Yes, MSNBC has added two progressive hosts, but in the morning, on weekends, when viewing is lowest. Fox, meanwhile, dumped Judge Napolitano and his sometime sensible and outspoken libertarian show. Can’t have that, can we?

It’s time for Occupy Wall Street to add media reform to its emerging agenda. The media war is as real as any other, and unless we fight that one, we will lose all the others. Politics is a war of ideas, of different narratives in collision.

It’s not enough to chant, “We are the 99%.” We have to explain who rules America and how to change it.

One way to do it is educate the country about how many of the same interests that own the banks own the media.

Perhaps that’s why most media outlets are not reporting that unemployment increased this month and that underemployment is up to 19%

Writes Rex Nutting on MarketWatch:

“Everyone knows that the Great Recession has inflicted tremendous damage to the lives and fortunes of millions of Americans. But what you may not know is that most of the suffering is still to come.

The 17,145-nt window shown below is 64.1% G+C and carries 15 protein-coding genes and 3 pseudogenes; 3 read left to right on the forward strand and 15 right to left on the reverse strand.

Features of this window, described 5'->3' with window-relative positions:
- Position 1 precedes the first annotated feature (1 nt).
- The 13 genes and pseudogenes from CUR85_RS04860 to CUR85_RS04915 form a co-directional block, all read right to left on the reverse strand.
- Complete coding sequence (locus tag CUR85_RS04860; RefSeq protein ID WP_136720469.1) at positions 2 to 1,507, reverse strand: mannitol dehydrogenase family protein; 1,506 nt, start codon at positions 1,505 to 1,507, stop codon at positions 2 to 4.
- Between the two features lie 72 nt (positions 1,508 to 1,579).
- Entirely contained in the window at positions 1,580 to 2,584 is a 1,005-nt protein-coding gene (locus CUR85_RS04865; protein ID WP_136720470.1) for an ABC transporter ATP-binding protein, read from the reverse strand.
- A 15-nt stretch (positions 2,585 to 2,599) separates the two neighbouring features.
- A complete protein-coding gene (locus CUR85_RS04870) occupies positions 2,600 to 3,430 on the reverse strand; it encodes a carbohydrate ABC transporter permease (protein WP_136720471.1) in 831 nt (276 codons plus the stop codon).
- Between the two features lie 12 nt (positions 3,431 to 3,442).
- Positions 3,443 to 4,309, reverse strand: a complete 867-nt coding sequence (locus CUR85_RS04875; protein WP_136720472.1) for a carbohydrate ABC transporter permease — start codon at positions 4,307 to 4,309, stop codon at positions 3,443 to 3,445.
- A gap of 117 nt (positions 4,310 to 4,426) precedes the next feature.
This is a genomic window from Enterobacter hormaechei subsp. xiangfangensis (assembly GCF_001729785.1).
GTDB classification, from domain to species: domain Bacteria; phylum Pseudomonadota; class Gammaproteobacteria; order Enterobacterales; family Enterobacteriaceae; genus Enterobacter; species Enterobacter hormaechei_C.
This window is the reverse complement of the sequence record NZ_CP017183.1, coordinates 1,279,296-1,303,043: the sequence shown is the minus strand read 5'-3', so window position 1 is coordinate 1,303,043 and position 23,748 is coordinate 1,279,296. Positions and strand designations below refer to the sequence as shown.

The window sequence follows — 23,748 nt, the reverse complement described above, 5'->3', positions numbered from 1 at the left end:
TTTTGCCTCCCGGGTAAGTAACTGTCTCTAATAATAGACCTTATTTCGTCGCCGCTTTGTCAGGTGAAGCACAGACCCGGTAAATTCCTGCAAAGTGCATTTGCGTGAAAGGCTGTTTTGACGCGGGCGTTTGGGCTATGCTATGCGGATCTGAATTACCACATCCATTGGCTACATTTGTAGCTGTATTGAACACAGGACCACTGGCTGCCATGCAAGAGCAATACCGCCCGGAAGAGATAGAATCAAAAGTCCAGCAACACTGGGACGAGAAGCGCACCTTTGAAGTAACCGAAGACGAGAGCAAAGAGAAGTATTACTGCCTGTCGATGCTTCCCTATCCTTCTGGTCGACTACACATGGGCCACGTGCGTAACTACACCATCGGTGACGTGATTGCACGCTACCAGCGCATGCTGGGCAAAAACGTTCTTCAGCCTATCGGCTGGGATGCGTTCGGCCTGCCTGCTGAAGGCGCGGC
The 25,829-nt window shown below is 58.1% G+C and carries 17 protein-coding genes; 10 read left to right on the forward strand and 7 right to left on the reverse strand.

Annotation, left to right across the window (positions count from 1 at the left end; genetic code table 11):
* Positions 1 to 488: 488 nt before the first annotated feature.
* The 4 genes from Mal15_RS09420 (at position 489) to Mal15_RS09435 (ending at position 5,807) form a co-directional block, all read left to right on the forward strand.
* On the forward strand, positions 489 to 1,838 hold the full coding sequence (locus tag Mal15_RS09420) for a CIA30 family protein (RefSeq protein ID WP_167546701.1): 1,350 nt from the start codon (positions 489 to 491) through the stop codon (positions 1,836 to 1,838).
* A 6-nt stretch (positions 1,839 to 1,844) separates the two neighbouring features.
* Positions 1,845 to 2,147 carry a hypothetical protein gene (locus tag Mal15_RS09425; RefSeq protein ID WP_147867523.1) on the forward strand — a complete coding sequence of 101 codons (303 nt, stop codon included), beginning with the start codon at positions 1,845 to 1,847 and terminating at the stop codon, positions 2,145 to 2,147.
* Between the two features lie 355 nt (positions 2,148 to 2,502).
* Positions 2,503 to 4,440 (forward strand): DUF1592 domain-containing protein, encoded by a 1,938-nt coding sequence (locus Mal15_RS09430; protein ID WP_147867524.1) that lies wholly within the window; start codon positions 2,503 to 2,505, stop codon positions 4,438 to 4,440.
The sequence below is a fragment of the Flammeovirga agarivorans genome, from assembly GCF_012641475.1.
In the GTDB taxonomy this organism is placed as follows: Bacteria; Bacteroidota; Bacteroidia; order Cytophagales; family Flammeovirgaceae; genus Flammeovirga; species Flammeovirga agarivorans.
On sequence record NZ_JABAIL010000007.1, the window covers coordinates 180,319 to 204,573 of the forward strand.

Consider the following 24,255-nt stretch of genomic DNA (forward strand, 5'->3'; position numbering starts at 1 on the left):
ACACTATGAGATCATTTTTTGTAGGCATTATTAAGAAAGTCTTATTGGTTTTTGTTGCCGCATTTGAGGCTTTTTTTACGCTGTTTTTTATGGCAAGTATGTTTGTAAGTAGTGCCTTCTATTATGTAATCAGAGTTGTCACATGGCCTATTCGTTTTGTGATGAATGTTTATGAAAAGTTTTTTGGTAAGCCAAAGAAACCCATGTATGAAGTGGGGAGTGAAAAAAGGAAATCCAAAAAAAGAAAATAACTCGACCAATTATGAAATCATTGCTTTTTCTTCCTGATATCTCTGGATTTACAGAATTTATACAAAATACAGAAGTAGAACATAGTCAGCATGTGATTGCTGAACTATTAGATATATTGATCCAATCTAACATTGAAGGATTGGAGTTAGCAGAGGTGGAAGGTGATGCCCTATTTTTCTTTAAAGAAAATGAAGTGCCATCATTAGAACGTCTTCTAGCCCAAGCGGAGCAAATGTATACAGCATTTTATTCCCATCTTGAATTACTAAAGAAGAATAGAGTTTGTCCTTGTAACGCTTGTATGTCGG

We’re not even halfway done with this mess.”

A mess it is, a “mistake” it isn’t.

That’s why activists can’t give up

If there was ever a time for progressives to unite around some coherent ten point plan that can be used to reach potential supporters and broaden the movement for change, this is it. The aspiration should be to build a coalition that can win, to  “occupy the mainstream.” Sadly, here as in Greece where the economic crisis is at a boiling point, a headline in the Financial Times sums up a key obstacle to fighting back: